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Ashburton Guardian, Ashburton Guardian, Volume 2, Issue 324, 21 April 1881
R.BI. Court. —There was no business at this Court to-day. Bank Holiday. —Saturday next being St George’s day, the banks doing business in Ashburton will be closed. Property Tax Defaulters. — We understand that instructions have been issued to the Deputy Property Tax Commissioners throughout the colony to take proceedings against defaulters.
Fire Brigade Practice. —There was a good attendance at last night’s practice, the drill, including both engine and hook and ladder work. Two new members were nominated for election. Wakanui Road Board.— A special meeting of this Board took place this morning, there being in attendance—H. Friedlander, Esq., chairman, and Messrs Brown and Earle. The business agenda comprisedthepassing of a resolution striking a rate of Is in the £ on all property in the Board’s district, and this having been done, and a resolution empowering the gentlemen present to sign the rate roll carried, the meeting terminated.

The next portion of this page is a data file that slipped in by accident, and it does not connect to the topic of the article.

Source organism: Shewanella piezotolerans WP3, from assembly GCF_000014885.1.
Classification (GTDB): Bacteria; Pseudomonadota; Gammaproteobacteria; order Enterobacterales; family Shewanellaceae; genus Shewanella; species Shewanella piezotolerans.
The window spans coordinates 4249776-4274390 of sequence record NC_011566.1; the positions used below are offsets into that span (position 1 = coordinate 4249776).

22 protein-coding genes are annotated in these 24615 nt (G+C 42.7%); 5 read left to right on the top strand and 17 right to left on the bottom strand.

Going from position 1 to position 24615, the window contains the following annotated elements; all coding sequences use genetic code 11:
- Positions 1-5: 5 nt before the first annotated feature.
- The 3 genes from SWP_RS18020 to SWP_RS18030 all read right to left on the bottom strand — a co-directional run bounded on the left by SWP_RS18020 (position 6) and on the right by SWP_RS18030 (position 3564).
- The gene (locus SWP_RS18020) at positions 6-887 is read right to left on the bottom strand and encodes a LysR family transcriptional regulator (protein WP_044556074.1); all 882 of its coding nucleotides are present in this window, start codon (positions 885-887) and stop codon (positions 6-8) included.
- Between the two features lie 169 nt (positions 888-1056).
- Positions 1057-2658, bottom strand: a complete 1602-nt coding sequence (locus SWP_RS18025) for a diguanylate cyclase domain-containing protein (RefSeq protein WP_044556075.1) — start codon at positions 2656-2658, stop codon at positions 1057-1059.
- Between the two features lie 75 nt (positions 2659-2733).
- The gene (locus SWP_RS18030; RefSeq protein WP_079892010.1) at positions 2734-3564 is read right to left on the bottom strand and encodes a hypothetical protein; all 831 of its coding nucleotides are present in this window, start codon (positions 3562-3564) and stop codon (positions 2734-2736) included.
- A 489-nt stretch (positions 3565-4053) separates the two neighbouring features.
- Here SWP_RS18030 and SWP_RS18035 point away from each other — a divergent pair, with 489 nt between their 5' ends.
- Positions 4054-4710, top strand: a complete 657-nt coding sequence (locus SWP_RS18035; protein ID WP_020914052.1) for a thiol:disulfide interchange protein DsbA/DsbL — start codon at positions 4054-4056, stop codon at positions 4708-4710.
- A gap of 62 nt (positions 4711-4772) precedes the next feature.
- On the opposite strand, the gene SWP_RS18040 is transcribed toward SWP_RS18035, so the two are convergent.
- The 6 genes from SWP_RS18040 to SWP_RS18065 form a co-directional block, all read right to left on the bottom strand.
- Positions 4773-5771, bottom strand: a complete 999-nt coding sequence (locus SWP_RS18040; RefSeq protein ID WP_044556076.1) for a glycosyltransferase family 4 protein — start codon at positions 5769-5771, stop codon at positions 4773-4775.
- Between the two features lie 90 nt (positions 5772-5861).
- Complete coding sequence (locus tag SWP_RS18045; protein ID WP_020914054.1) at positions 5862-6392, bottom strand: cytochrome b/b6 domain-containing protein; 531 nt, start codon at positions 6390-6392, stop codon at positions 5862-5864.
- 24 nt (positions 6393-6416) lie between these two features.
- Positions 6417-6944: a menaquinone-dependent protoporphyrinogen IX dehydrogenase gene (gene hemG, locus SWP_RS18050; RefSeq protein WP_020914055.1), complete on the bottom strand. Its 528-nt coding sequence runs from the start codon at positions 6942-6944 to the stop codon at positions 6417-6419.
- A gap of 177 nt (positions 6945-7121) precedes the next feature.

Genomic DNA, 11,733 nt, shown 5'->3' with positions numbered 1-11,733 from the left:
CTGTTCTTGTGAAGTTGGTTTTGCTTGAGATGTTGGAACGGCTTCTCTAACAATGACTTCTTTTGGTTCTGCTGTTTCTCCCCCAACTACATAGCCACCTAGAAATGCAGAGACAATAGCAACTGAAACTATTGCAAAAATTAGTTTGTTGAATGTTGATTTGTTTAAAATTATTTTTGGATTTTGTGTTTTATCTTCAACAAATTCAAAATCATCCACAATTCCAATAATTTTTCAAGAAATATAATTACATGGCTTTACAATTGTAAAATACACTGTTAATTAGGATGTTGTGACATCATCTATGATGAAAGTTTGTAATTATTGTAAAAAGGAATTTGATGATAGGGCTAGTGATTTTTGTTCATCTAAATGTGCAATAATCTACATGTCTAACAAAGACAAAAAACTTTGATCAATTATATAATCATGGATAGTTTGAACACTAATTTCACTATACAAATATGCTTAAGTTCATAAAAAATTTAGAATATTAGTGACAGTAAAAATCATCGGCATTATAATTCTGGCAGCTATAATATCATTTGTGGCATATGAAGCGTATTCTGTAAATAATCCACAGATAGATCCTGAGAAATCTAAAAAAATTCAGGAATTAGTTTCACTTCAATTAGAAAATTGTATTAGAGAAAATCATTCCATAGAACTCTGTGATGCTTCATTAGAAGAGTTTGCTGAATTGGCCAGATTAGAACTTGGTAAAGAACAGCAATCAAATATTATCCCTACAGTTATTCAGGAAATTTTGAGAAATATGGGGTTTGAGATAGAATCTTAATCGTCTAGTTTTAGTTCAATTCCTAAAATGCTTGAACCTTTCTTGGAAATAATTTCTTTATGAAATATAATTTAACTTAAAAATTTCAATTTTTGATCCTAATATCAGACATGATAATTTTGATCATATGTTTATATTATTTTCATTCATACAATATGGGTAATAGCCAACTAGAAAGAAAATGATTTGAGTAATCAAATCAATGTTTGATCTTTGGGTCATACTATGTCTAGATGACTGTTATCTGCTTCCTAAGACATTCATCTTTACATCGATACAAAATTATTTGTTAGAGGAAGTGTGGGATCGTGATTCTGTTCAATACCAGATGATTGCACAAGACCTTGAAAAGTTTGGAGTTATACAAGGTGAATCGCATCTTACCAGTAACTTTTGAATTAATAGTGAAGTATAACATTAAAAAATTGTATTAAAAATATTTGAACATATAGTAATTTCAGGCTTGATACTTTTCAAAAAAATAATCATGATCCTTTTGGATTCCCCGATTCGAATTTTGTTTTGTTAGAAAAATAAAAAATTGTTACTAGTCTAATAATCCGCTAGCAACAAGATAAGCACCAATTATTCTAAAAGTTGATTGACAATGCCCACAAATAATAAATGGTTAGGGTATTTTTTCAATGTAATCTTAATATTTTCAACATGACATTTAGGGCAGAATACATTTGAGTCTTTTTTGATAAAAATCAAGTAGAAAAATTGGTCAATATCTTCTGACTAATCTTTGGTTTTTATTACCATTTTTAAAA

St. Stephen’s Sunday School. —The annual children’s treat in connection with St. Stephen’s Sunday School will be hold to-morrow, in the paddock adjoining the parsonage. Should the weather bo propitious, a most enjoyable day will doubtless be spent by the young folk, whose anticipations of the yearly gathering are, as a rule, only equalled by the reality itself. We are requested to remind the parents of the scholars that their presence to-morrow is expected and desired.
Erroneous Cablegram. Some few days back we published a cablegram from Melbourne which stated that Mr Sergeant, M.L.A., had been fined for an assault upon Mr Munro, M.L.A. His assailant was not Mr Sergeant, the late M.L.A., but a person of the same name, whom Mr Munro, as an Executive Commissioner of the Exhibition, had prevented from touting as the lessee of a temperance bar in the Exhibition building.
The Profits of Boniface. —Wo believe it could be demonstrated (says the North Otago Times) that out of a hogshead of first class beer, bought by the publican from the brewer for LG, the former will, by selling it in sixpenny glasses, derive a total of nearly L2l, or nearly 350 per cent, profit. For an inferior class, bought at L 4 per hogshead, the publican will, by selling it in pints, realise, it is calculated, about LlO, or a profit of some 150 per cent.